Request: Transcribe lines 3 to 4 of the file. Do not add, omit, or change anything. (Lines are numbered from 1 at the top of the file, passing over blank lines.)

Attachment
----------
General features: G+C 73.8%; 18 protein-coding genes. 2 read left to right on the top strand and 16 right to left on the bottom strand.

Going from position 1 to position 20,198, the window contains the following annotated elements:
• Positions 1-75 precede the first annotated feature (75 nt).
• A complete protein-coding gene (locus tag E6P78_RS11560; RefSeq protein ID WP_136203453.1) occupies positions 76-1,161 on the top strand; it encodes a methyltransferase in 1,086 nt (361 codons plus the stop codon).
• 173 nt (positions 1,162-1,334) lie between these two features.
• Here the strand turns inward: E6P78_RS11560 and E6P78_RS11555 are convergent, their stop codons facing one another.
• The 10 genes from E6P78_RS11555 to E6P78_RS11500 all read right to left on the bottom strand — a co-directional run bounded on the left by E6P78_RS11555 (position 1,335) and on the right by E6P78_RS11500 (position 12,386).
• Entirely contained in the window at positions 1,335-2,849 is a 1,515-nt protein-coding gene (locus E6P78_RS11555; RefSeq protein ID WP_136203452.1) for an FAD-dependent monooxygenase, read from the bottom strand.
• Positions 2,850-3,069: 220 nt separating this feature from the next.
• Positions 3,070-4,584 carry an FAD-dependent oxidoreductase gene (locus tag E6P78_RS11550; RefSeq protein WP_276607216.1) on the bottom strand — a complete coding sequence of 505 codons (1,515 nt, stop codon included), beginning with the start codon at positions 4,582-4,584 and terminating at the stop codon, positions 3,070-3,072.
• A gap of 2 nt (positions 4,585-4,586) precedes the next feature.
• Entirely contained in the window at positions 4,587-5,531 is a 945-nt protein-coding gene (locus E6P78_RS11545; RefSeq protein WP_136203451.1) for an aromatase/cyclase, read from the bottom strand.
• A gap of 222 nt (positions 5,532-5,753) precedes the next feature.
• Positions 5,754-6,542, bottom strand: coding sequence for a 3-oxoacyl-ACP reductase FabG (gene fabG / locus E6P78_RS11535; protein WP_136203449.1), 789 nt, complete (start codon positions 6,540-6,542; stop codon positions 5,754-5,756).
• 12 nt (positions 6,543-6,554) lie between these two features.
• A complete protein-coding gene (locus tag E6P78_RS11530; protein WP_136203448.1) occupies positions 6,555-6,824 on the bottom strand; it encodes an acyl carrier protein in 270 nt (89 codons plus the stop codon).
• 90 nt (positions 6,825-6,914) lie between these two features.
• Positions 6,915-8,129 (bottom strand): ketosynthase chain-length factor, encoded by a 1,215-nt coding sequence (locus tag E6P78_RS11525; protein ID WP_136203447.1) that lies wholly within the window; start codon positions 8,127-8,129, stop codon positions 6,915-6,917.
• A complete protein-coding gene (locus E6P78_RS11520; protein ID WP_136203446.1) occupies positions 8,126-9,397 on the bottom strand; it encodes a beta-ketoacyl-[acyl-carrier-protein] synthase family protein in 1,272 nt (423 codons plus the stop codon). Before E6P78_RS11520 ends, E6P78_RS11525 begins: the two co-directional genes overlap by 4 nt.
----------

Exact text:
• Positions 1-75 precede the first annotated feature (75 nt).
• A complete protein-coding gene (locus tag E6P78_RS11560; RefSeq protein ID WP_136203453.1) occupies positions 76-1,161 on the top strand; it encodes a methyltransferase in 1,086 nt (361 codons plus the stop codon).